where $0\le t\le {T}_{s}$ , $\langle k+N\rangle $ denotes modulo N, ${s}_{N}={\left[{s}_{0},{s}_{1},\cdots ,{s}_{N-1}\right]}^{T}$ represents the size N complex input data symbol/bock, ${s}_{k}$ represents the complex modulated symbol of the kth subcarrier, N is the number of subcarriers, and ${T}_{s}$ is the symbol period of the OFDM signal.

An oversampled version of the OFDM waveform (1) can be written as

$x\left(n\right)=\frac{1}{\sqrt{N}}{\displaystyle \underset{k=-N/2}{\overset{N/2-1}{\sum}}{s}_{\langle k+N\rangle}{\text{e}}^{\frac{j2\text{\pi}nk}{M}}}$ (2)

where $0\le n\le M-1$ , $M=JN$ and $J>1$ is the oversampling factor.

Figure 1. Oversampled OFDM system.

Let the samples associated with the ith OFDM signal be denoted as ${x}_{n}\left(i\right)$ . With this notation, we can now express the ith oversampled OFDM signal (2) arranged in a vector of length M as ${x}_{M}\left(i\right)={\left[{x}_{0}\left(i\right),{x}_{1}\left(i\right),\cdots ,{x}_{M-1}\left(i\right)\right]}^{T}$ . The vector ${x}_{M}\left(i\right)$ can be obtained by using a length-M IFFT on the extended data vector ${u}_{M}\left(i\right)={\left[{s}_{0}\left(i\right),\cdots ,{s}_{N/2-1}\left(i\right),0,\cdots ,0,{s}_{N/2}\left(i\right),\cdots ,{s}_{N-1}\left(i\right)\right]}^{T}$ obtained by inserting $M-N$ zeros in the middle of the information symbol vector ${x}_{N}\left(i\right)$ . Several different oversampling strategies can be defined. The approach above is our choice here as it results in trigonometric interpolation of the OFDM time domain signal [23].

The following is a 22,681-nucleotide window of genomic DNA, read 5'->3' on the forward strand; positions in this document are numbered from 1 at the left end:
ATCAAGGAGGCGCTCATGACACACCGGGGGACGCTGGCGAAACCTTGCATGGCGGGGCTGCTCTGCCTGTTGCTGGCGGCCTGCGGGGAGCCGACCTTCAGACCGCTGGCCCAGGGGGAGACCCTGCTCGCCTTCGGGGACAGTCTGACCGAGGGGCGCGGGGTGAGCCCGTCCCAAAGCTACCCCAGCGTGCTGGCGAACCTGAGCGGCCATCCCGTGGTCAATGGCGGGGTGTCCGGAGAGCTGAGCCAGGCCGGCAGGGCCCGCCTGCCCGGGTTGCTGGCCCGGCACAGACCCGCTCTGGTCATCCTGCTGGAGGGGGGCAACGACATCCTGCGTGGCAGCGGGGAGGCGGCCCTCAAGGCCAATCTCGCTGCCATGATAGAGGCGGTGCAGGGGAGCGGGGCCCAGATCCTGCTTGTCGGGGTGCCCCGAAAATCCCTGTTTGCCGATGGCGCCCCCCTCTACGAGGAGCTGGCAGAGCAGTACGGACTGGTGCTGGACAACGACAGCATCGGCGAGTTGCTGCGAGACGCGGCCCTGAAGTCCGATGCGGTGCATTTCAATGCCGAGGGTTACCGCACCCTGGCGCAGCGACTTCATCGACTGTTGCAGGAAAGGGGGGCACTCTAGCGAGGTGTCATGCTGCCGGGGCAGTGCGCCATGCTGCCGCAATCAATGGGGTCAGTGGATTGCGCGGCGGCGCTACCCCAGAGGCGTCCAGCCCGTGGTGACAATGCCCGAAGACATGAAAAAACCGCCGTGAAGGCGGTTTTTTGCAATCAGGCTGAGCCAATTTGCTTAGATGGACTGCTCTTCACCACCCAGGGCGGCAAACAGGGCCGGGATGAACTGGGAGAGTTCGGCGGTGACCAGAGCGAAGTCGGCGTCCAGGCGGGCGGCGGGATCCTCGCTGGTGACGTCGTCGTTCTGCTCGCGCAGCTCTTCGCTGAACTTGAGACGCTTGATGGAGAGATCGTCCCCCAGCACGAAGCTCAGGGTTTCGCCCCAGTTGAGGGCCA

To describe how the $M-N$ zeros are inserted in ${x}_{M}\left(i\right)$ , we define the $M\times N$ precoding matrix

$A\triangleq \left(\begin{array}{cc}\begin{array}{c}{I}_{N/2\times N/2}\\ {O}_{\left(M-N\right)\times N/2}\\ {O}_{N/2\times N/2}\end{array}& \begin{array}{c}{O}_{N/2\times N/2}\\ {O}_{\left(M-N\right)\times N/2}\\ {I}_{N/2\times N/2}\end{array}\end{array}\right)$ (3)

Pre-multiplying the data vector ${s}_{N}\left(i\right)$ by $A$ yields the extended data vector ${u}_{M}\left(i\right)=A{s}_{N}\left(i\right)$ . The relationship between ${x}_{M}\left(i\right)$ and ${s}_{N}\left(i\right)$ , and thus the associated matrix data model can be expressed as:

${x}_{M}\left(i\right)=\gamma {F}_{M}^{\mathcal{H}}{u}_{M}\left(i\right)=\gamma {F}_{M}^{\mathcal{H}}A{s}_{N}\left(i\right),$ (4)

where ${F}_{M}$ is the $M\times M$ FFT matrix with $\left(m,n\right)$ entry $\left(1/\sqrt{M}\mathrm{exp}\left(-j2\text{\pi}mn/M\right)\right)$ , and the power loss factor $\gamma =\sqrt{N/M}$ is used here to retain the same power before and after the oversampling.